Snapshot Cal Coast Logo outline of the state of CA with silhouette of animals and photo of intertidal seaweeds & a starfish

Pisaster ochraceus and tidepool diversity. Pillar Point, San Mateo County, CA

Help us document California’s incredible coastal biodiversity!

As part of the California Marine Protected Area Collaborative Network,  Shark Stewards is participating with the California Academy of Sciences and the California Department of Fish and Wildlife in subtidal surveys of California MPAs as part of the Snapshot Cal Coast.

Snapshot Cal Coast is an annual California statewide citizen science effort that encourages people to make and share observations of plants, animals, and seaweeds along the California coast using the iNaturalist app. Led by the California Academy of Sciences with support from the California Ocean Protection Council, the California Department of Fish and Wildlife, and the MPA (Marine Protected Area) Collaborative Network and an array of other partners, we are creating a valuable snapshot in time of where species are located along our coast.

Coronavirus (COVID-19) update: To protect public health and align with CDC guidelines, this year’s Snapshot Cal Coast will be held in two phases. Phase one (June 1-November 16) will be “physically distant and hyper-local,” focusing on beaches that participants can safely and legally access alone or with families or “quarantine bubbles,” while phase two (November 28-December 16) will (hopefully!) be a more traditional Snapshot Cal Coast. While observing, please remember the Three Ws, follow all local laws, and respect beach closures. Please note that dates and details are subject to change—subscribe to our newsletter for the latest updates.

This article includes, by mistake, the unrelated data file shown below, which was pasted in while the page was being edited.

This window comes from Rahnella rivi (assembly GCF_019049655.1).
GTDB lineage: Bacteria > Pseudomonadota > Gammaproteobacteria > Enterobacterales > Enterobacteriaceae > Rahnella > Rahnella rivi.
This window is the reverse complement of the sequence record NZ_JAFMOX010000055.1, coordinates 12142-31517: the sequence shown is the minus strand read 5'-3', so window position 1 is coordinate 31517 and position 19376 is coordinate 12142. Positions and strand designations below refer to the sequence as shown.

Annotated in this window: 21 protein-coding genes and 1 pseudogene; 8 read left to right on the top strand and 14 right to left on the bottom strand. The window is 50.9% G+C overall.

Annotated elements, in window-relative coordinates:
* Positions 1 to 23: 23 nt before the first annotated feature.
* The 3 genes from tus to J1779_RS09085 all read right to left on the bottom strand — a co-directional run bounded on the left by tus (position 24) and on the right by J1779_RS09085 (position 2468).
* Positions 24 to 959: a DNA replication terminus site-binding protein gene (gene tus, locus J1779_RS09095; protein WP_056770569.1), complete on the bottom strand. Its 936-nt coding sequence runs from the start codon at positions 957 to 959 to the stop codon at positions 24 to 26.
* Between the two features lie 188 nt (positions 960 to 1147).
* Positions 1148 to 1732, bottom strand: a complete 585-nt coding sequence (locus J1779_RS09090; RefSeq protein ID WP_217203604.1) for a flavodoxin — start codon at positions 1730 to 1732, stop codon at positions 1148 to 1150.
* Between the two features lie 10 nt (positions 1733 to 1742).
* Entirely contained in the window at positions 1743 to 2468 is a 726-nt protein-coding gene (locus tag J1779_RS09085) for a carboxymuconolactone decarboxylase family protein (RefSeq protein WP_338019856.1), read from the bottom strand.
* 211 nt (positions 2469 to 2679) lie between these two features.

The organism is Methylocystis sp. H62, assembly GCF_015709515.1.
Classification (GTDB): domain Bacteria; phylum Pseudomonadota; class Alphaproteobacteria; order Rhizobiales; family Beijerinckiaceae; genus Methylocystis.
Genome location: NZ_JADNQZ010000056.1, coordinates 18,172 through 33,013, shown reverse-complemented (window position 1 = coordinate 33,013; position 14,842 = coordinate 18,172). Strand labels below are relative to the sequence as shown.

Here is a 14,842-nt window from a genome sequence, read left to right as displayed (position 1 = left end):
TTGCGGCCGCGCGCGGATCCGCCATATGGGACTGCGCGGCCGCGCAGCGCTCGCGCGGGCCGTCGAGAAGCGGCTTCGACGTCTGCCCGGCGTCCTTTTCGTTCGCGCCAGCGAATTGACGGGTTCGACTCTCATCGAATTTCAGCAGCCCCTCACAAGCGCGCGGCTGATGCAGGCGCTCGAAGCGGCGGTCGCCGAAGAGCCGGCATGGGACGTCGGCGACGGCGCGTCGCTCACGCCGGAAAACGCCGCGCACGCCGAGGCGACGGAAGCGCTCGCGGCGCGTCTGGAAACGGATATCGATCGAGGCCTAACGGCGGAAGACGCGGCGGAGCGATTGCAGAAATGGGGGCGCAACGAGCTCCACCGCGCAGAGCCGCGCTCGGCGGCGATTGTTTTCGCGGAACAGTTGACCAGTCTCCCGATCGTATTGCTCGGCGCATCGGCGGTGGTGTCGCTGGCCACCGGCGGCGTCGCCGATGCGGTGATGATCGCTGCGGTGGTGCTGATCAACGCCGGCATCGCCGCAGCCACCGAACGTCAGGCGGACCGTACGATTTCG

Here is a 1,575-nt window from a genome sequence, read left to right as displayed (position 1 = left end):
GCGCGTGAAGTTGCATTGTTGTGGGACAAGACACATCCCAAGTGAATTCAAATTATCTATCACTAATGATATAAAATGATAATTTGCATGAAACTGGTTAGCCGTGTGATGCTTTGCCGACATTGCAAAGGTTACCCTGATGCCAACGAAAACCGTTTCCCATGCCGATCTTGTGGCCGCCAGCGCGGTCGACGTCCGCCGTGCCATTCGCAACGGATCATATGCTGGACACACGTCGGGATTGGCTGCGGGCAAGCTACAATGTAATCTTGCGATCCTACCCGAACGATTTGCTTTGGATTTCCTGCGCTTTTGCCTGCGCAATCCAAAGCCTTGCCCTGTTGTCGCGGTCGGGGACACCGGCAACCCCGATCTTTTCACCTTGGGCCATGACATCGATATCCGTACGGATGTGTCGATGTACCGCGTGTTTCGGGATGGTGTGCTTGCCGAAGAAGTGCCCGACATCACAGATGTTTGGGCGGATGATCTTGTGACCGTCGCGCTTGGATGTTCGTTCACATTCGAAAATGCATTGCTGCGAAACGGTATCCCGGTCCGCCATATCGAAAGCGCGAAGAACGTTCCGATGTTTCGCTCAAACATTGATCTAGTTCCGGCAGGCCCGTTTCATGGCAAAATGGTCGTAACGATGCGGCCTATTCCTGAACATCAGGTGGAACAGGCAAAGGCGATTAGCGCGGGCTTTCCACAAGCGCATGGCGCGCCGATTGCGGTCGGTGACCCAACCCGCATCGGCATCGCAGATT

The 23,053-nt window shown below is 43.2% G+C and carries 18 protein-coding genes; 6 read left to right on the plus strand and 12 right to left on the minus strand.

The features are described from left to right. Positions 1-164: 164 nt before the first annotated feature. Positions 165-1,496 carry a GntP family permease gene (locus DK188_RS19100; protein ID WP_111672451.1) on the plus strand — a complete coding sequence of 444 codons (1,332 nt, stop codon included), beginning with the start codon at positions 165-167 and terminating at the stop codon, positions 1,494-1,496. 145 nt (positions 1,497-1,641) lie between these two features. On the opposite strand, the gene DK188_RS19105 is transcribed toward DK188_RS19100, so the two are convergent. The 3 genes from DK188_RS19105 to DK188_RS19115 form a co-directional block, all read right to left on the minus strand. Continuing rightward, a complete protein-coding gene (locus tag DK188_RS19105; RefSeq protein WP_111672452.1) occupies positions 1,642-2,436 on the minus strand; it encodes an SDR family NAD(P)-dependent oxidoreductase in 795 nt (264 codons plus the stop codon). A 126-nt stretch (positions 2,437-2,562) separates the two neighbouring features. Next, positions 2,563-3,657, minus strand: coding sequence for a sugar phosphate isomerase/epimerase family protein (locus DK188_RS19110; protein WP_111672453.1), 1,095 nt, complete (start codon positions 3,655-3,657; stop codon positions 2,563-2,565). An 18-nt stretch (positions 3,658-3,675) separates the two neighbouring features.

What is Snapshot Cal Coast?

Citizen scientists tidepooling on a foggy day

For 1-2 weeks every year, we mobilize and organize our amazing partners from Del Norte to San Diego and everywhere in between to make and share observations of as many species as possible to build an annual snapshot of biodiversity along the California coast. By building a community of observers and recorders, we’re providing valuable data for scientists at local, regional, and state levels, and answering targeted research questions in support of California Marine Protected Areas.

Together, we are gathering the data needed to determine species ranges now against which we can measure and monitor changes in the future.

How to get involved

This year, Snapshot Cal Coast will held be in two phases:

  1. June 1-November 16: Physically distant and hyper-local; focus on coastal areas near you, alone or with family or quarantine bubble.
  2. November 28-December 16: More traditional; organized events and bioblitzes.

Getting started is a snap:

  1. Download the iNaturalist app for iPhone or Android
  2. Create an account to start making observations
  3. Join the Snapshot Cal Coast Summer & Fall 2020 project
  4. Sign up for a beach that needs data, or choose a beach or coastal area you can visit regularly
  5. June 1-November 16: Head to the coast on your own or with your family or quarantine bubble to make and share observations of plants and animals you see, especially species on our most-wanted list
  6. Observe during low tide: Reference this list of California low tides and NOAA’s tide table to find exact times for low tides near you
  7. Spread the word! Use hashtag #SnapshotCalCoast on social media

Always remember to follow the tidepooling best practices for your safety and the protection of seaweeds and animals:

  • Never remove any animals or seaweeds.
  • Take care to step on bare rock wherever possible.
  • Never move animals from place to place.
  • Never ‘roll’ rocks.

Important! Please follow all local laws and respect beach closures and physical distancing rules. Check out this regularly updated list of beach closures and rules.

What are we looking for this year?

Juvenile starfish

In addition to documenting as many species as possible from as many places as possible, we are also interested in learning more about a handful of “most-wanted” species and groups. These include introduced species for which we have limited data on their ranges, species whose ranges are affected by changing oceanic conditions and habitat modification, and species that are affected by emerging diseases.